Saint Ved Vyas relating the Bhagwatam to Shukdeo (3100 B.C.)

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(30) The six unmatched features of the Sanskrit language.

1. The vowel-consonant pronunciation of the alphabet
2. Formation of the Sanskrit words
3. The uniqueness of the grammar
4. The three kinds of prime Sanskrit scriptures
(Vedas, Puranas, and their style of literary presentation
(Continued on next page)
5. The apbhransh
6. Sanskrit, the scriptural language up till today

1. The vowel-consonant pronunciation of the alphabet.

The most striking feature of the Sanskrit language is the vowel-consonant pronunciation of the alphabet and the uniqueness of every consonant (or its combination) as a complete syllabic unit when it is joined with a vowel. For example: Its 16 vowels are the actual ‘voice pattern’ of the sound and 36 consonants are only the ‘form’ of the ‘voice pattern’ of the sound. So a consonantalone cannot be pronounced as it is only a ‘form’ of the ‘voice pattern’ until it is attached to a vowel. Thus, a vowel, which itself is a ‘voice pattern,’ can be pronounced alone or it can be modulated by adding a consonant to it (like, ).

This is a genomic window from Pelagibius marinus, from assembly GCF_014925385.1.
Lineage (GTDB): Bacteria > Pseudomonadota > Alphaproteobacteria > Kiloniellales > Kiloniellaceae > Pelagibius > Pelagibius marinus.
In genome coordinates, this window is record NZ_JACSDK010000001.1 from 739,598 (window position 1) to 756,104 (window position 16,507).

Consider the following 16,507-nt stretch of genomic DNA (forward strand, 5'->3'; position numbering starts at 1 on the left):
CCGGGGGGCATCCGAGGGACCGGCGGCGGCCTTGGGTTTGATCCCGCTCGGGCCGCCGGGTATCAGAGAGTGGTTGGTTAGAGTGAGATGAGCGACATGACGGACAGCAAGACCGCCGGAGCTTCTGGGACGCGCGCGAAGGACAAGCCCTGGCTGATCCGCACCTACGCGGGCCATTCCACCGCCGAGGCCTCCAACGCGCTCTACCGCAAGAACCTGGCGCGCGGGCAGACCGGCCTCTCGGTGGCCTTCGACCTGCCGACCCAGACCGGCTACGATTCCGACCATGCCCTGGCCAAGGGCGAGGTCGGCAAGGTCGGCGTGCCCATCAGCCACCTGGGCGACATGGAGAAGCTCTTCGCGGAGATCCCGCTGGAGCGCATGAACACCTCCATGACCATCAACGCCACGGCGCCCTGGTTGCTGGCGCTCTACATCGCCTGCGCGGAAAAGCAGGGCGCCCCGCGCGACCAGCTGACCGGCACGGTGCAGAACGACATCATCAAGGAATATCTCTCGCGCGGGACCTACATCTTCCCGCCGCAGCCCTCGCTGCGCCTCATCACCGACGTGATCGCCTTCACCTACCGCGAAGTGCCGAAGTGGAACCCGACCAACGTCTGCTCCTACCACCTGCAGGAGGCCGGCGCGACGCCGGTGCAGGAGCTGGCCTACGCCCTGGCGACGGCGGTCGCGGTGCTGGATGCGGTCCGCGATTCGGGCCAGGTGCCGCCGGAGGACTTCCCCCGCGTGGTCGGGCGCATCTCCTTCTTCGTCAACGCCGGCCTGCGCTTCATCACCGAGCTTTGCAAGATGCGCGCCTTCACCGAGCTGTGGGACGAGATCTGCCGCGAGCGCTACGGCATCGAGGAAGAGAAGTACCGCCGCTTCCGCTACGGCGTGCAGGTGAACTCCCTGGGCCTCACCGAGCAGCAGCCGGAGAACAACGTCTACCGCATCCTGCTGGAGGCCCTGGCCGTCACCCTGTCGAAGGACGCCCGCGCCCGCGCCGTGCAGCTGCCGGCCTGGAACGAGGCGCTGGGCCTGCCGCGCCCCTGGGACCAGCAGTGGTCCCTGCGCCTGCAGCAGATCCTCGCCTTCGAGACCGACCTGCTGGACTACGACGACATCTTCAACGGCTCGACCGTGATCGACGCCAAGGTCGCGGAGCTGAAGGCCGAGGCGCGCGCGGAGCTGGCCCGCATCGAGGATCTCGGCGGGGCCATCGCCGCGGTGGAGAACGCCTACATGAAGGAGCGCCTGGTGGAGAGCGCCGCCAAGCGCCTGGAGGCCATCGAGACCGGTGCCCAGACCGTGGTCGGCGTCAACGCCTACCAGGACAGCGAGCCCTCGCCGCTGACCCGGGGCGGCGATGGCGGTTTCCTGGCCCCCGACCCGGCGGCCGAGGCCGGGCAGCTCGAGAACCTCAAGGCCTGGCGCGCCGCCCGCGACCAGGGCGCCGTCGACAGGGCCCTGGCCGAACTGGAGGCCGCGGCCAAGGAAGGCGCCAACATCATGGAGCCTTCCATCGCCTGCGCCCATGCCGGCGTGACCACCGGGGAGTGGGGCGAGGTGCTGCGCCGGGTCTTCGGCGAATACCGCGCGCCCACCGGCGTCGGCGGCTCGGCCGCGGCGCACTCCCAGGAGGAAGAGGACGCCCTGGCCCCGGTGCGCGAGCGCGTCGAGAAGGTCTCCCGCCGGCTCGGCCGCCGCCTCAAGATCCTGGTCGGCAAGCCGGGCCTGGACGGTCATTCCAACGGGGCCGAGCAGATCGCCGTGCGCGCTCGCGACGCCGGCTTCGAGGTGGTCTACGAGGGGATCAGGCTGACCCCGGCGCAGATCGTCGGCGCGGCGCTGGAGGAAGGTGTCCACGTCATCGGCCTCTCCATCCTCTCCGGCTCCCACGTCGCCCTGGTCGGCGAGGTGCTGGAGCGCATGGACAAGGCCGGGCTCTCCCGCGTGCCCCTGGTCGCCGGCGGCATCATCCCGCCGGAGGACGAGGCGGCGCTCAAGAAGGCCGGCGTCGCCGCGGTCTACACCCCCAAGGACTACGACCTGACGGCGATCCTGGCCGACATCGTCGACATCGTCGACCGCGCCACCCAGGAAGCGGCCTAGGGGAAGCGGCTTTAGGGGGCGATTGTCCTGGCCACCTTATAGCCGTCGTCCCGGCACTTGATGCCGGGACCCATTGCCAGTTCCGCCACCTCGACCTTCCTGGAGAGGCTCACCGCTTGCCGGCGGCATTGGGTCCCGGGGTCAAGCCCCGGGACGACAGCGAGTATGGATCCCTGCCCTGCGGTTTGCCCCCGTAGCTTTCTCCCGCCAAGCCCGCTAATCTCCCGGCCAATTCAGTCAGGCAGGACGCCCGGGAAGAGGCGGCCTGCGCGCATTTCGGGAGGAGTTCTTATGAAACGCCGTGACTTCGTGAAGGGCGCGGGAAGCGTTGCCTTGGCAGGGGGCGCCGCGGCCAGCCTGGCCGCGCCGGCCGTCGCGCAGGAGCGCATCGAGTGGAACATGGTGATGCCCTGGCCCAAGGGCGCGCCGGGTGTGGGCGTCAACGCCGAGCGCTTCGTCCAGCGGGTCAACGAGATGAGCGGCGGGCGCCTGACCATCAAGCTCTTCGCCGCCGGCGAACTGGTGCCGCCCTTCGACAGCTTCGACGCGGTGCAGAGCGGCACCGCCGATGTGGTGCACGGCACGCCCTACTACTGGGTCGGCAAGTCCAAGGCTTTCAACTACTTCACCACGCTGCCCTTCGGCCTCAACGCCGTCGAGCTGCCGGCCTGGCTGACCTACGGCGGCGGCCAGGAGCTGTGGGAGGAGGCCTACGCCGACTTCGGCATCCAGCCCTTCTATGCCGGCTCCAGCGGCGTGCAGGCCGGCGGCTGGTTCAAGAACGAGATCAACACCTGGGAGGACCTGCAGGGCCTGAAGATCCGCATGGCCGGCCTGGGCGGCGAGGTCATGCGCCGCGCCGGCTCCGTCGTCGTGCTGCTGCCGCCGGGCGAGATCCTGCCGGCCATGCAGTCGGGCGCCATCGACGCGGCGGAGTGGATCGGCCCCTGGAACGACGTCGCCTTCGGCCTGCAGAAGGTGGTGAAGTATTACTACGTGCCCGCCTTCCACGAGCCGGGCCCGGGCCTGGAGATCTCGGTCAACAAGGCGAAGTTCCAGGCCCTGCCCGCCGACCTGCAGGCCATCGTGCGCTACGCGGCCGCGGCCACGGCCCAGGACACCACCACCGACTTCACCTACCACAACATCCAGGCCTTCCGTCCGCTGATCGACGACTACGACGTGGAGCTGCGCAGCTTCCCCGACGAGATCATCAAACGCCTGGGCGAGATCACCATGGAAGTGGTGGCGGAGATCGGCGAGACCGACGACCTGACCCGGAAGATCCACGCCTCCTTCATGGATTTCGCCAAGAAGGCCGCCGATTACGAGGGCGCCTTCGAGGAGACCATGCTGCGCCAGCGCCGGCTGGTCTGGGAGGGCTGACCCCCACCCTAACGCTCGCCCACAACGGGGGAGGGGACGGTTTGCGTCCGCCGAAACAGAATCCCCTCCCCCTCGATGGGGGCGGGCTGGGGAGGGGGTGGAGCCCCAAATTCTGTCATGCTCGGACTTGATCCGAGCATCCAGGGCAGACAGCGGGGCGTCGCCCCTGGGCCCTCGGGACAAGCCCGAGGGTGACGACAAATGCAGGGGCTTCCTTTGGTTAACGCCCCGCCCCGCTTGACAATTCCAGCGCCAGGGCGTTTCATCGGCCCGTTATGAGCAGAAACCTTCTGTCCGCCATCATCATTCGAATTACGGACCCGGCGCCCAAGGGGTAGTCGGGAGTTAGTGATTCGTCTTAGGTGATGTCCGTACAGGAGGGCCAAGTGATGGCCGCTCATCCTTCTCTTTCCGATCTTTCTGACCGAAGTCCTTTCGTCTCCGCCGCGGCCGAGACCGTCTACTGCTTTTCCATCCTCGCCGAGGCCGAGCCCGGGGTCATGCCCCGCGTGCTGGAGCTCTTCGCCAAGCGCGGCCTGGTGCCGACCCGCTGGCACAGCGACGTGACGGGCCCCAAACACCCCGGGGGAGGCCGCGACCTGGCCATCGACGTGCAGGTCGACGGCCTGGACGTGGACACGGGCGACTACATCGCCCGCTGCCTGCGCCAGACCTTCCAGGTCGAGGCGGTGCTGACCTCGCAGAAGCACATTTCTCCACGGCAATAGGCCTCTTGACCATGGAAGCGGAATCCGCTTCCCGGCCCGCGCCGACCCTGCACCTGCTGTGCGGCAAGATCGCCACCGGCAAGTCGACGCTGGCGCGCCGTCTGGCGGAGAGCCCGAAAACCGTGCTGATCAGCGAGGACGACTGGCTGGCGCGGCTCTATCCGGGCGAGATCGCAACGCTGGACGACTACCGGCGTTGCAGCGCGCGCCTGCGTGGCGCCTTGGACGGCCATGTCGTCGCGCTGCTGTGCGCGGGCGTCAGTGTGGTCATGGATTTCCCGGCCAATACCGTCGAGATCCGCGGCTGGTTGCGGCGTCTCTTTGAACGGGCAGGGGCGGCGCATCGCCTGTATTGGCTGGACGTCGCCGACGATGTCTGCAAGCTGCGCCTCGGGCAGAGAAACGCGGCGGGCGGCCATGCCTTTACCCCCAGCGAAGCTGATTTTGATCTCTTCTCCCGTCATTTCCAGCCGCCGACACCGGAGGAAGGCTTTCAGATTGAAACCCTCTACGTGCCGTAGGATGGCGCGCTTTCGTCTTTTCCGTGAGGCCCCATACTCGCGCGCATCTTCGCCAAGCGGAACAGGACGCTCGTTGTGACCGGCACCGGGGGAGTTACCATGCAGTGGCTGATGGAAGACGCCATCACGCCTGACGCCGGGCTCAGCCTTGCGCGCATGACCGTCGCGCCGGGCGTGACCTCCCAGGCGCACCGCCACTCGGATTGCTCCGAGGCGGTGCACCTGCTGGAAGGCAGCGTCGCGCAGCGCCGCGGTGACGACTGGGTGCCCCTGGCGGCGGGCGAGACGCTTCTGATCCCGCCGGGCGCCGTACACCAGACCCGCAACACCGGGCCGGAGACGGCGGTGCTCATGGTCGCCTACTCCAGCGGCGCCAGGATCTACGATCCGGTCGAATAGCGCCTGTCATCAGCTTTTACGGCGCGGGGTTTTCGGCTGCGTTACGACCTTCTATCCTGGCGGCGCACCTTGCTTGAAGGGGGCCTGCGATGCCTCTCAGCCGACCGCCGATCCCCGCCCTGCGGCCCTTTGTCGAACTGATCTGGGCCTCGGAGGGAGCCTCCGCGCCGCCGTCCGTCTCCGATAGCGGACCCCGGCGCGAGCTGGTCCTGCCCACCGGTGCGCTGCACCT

This system was not adopted in the languages of the world. Thus, their syllables have no uniformity, like in come and coma where ‘co’ has two different pronunciations, and in come and kind or kiss, the letter ‘c’ and ‘k’ both have the same pronunciation.

The Greeks adopted five vowels from the Sanskrit literature, and some of the daily usable apbhransh words and numerals, like trya, panch etc. Trya (three) became trias and panch (five) became pente in Greek.

These words reached their country through the trade routes by word of mouth during trade communications with India. The English language during Great Vowel Shift used some diphthongizations like ai and au. But still the range of vowels as compared to Sanskrit was always less and incomplete and, apart from the vowels, consonants also had their own sound (like vowelless sly, fry, dry) which was also not always the same, like the word chaos where the sound of ch is k and o is a. This situation created a permanent ambiguity of the pronunciations and the vowels lost their true effects, like, top, mop, hum, chum, where o and u both sound as long or short a. Thus, a language which is developed on imperfect grounds can never be perfect, no matter how far it advances.

In Sanskrit, the basic structure of its vowel-consonant pronunciation is the unique foundation of the language that precisely stabilizes the word pronunciation where each letter (or a combination of consonants with a vowel) is a syllable.

2. Formation of the Sanskrit words.

The second unmatched feature is the formation of the Sanskrit words. Since the beginning we had a complete dictionary of root words called dhatu that could create any number of words according to the requirement by adding a proper prefix and suffix which are described in detail in the Sanskrit grammar.

The formation, modulation and creation of words have been originally the same, in an absolutely perfect state since the beginning, as they are today.